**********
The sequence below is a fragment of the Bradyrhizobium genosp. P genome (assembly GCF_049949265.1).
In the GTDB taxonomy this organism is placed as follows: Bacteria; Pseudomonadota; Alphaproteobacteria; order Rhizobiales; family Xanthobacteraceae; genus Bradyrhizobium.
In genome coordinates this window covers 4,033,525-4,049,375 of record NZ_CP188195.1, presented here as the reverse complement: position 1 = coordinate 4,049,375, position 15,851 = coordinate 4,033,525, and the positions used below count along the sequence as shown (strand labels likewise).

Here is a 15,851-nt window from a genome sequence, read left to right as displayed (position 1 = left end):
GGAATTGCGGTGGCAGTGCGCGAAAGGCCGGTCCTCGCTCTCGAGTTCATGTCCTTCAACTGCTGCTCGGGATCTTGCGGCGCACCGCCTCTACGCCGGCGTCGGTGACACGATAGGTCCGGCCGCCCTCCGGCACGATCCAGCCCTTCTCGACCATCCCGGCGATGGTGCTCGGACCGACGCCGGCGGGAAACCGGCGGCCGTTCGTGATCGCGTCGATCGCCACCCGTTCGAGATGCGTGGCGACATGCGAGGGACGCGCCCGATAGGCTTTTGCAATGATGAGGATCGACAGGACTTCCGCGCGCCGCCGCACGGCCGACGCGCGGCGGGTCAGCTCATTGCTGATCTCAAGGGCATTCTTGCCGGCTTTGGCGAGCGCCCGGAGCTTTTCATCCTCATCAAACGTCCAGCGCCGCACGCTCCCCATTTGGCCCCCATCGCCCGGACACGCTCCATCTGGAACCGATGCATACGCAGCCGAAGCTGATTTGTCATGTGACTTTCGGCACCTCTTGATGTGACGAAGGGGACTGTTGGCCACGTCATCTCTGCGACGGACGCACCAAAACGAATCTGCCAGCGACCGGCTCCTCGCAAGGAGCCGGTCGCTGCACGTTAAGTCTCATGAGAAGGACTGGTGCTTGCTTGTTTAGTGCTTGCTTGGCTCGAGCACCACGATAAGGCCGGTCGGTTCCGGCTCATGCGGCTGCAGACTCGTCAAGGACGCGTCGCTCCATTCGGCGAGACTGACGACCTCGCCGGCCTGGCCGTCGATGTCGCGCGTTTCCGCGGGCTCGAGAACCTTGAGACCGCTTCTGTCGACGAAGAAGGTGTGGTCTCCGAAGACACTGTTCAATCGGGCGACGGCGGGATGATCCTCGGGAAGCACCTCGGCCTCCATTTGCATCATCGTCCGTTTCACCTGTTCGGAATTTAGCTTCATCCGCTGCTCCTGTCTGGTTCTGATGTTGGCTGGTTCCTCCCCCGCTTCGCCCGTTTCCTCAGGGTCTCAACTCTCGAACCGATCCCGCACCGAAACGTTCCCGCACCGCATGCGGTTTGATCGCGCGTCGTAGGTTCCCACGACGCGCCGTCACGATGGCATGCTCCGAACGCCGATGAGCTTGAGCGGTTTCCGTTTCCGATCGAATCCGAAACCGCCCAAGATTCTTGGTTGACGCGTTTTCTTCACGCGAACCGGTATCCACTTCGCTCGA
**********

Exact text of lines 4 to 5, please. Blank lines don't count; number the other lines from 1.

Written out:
Here is a 15,851-nt window from a genome sequence, read left to right as displayed (position 1 = left end):
GGAATTGCGGTGGCAGTGCGCGAAAGGCCGGTCCTCGCTCTCGAGTTCATGTCCTTCAACTGCTGCTCGGGATCTTGCGGCGCACCGCCTCTACGCCGGCGTCGGTGACACGATAGGTCCGGCCGCCCTCCGGCACGATCCAGCCCTTCTCGACCATCCCGGCGATGGTGCTCGGACCGACGCCGGCGGGAAACCGGCGGCCGTTCGTGATCGCGTCGATCGCCACCCGTTCGAGATGCGTGGCGACATGCGAGGGACGCGCCCGATAGGCTTTTGCAATGATGAGGATCGACAGGACTTCCGCGCGCCGCCGCACGGCCGACGCGCGGCGGGTCAGCTCATTGCTGATCTCAAGGGCATTCTTGCCGGCTTTGGCGAGCGCCCGGAGCTTTTCATCCTCATCAAACGTCCAGCGCCGCACGCTCCCCATTTGGCCCCCATCGCCCGGACACGCTCCATCTGGAACCGATGCATACGCAGCCGAAGCTGATTTGTCATGTGACTTTCGGCACCTCTTGATGTGACGAAGGGGACTGTTGGCCACGTCATCTCTGCGACGGACGCACCAAAACGAATCTGCCAGCGACCGGCTCCTCGCAAGGAGCCGGTCGCTGCACGTTAAGTCTCATGAGAAGGACTGGTGCTTGCTTGTTTAGTGCTTGCTTGGCTCGAGCACCACGATAAGGCCGGTCGGTTCCGGCTCATGCGGCTGCAGACTCGTCAAGGACGCGTCGCTCCATTCGGCGAGACTGACGACCTCGCCGGCCTGGCCGTCGATGTCGCGCGTTTCCGCGGGCTCGAGAACCTTGAGACCGCTTCTGTCGACGAAGAAGGTGTGGTCTCCGAAGACACTGTTCAATCGGGCGACGGCGGGATGATCCTCGGGAAGCACCTCGGCCTCCATTTGCATCATCGTCCGTTTCACCTGTTCGGAATTTAGCTTCATCCGCTGCTCCTGTCTGGTTCTGATGTTGGCTGGTTCCTCCCCCGCTTCGCCCGTTTCCTCAGGGTCTCAACTCTCGAACCGATCCCGCACCGAAACGTTCCCGCACCGCATGCGGTTTGATCGCGCGTCGTAGGTTCCCACGACGCGCCGTCACGATGGCATGCTCCGAACGCCGATGAGCTTGAGCGGTTTCCGTTTCCGATCGAATCCGAAACCGCCCAAGATTCTTGGTTGACGCGTTTTCTTCACGCGAACCGGTATCCACTTCGCTCGA